Annals of Surgical Oncology

, Volume 25, Issue 6, pp 1488–1494 | Cite as

Is Low-Volume Disease in the Sentinel Node After Neoadjuvant Chemotherapy an Indication for Axillary Dissection?

  • Tracy-Ann Moo
  • Marcia Edelweiss
  • Sabina Hajiyeva
  • Michelle Stempel
  • Monica Raiss
  • Emily C. Zabor
  • Andrea Barrio
  • Monica Morrow
Breast Oncology



Intraoperative evaluation of sentinel lymph nodes (SLNs) after neoadjuvant chemotherapy (NAC) has a higher false-negative rate than in the primary surgical setting, particularly for small tumor deposits. Additional tumor burden seen with isolated tumor cells (ITCs) and micrometastases following primary surgery is low; however, it is unknown whether the same is true after NAC. We examined the false-negative rate of intraoperative frozen section (FS) after NAC, and the association between SLN metastasis size and residual disease at axillary lymph node dissection (ALND).


Patients undergoing SLN biopsy after NAC were identified. The association between SLN metastasis size and residual axillary disease was examined.


From July 2008 to July 2017, 702 patients (711 cancers) had SLN biopsy after NAC. On FS, 181 had metastases, 530 were negative; 33 negative cases were positive on final pathology (false-negative rate 6.2%). Among patients with a positive FS, 3 (2%) had ITCs and no further disease on ALND; 41 (23%) had micrometastases and 125 (69%) had macrometastases. Fifty-nine percent of patients with micrometastases and 63% with macrometastases had one or more additional positive nodes at ALND. Among those with a false-negative result, 10 (30%) had ITCs, 15 (46%) had micrometastases, and 8 (24%) had macrometastases; 17 had ALND and 59% had one or more additional positive lymph nodes. Overall, 1/6 (17%) patients with ITCs and 28/44 (64%) patients with micrometastases had additional nodal metastases at ALND.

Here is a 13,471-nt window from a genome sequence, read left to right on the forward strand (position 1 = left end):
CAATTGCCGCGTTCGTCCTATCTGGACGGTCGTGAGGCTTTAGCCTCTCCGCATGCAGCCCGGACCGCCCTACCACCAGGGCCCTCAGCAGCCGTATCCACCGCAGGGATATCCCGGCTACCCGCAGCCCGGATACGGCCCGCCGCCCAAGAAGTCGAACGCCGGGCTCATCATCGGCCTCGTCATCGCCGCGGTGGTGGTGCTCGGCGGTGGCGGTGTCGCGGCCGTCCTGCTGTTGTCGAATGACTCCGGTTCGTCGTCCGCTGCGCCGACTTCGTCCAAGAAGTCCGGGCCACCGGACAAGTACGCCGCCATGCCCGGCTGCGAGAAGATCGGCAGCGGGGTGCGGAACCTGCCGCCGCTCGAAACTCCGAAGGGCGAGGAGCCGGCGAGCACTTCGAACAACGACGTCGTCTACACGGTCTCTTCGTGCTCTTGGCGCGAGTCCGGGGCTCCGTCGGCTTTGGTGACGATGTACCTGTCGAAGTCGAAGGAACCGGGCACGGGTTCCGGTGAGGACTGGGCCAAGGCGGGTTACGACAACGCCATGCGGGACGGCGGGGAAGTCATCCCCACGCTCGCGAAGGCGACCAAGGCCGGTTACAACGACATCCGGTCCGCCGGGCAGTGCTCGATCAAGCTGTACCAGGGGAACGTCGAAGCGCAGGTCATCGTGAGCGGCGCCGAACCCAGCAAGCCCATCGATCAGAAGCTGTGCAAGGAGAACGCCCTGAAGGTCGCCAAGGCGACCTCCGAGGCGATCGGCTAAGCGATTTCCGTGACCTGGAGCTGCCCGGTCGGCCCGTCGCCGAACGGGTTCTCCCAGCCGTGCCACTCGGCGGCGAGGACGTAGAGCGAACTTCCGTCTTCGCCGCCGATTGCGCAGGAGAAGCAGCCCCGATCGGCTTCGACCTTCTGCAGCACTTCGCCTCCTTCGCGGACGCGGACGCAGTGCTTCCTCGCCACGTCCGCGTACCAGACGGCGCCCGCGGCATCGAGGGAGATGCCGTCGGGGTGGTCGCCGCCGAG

Low-volume SLN disease after NAC is not an indicator of a low risk of additional positive axillary nodes and remains an indication for ALND, even when not detected on intraoperative FS.



Tracy-Ann Moo, Marcia Edelweiss, Sabina Hajiyeva, Michelle Stempel, Monica Raiss, Emily C. Zabor, Andrea Barrio, and Monica Morrow have no conflicts of interest disclosures to report.


The preparation of this study was funded in part by NIH/NCI Cancer Center Support Grant No. P30 CA008748 to Memorial Sloan Kettering Cancer Center.


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Copyright information

© Society of Surgical Oncology 2018

Authors and Affiliations

  • Tracy-Ann Moo
    • 1
  • Marcia Edelweiss
    • 2
  • Sabina Hajiyeva
    • 2
  • Michelle Stempel
    • 1
  • Monica Raiss
    • 1
  • Emily C. Zabor
    • 3
  • Andrea Barrio
    • 1
  • Monica Morrow
    • 1
  1. 1.Department of SurgeryMemorial Sloan Kettering Cancer CenterNew YorkUSA
  2. 2.Department of PathologyMemorial Sloan Kettering Cancer CenterNew YorkUSA
  3. 3.Department of Epidemiology and BiostatisticsMemorial Sloan Kettering Cancer CenterNew YorkUSA

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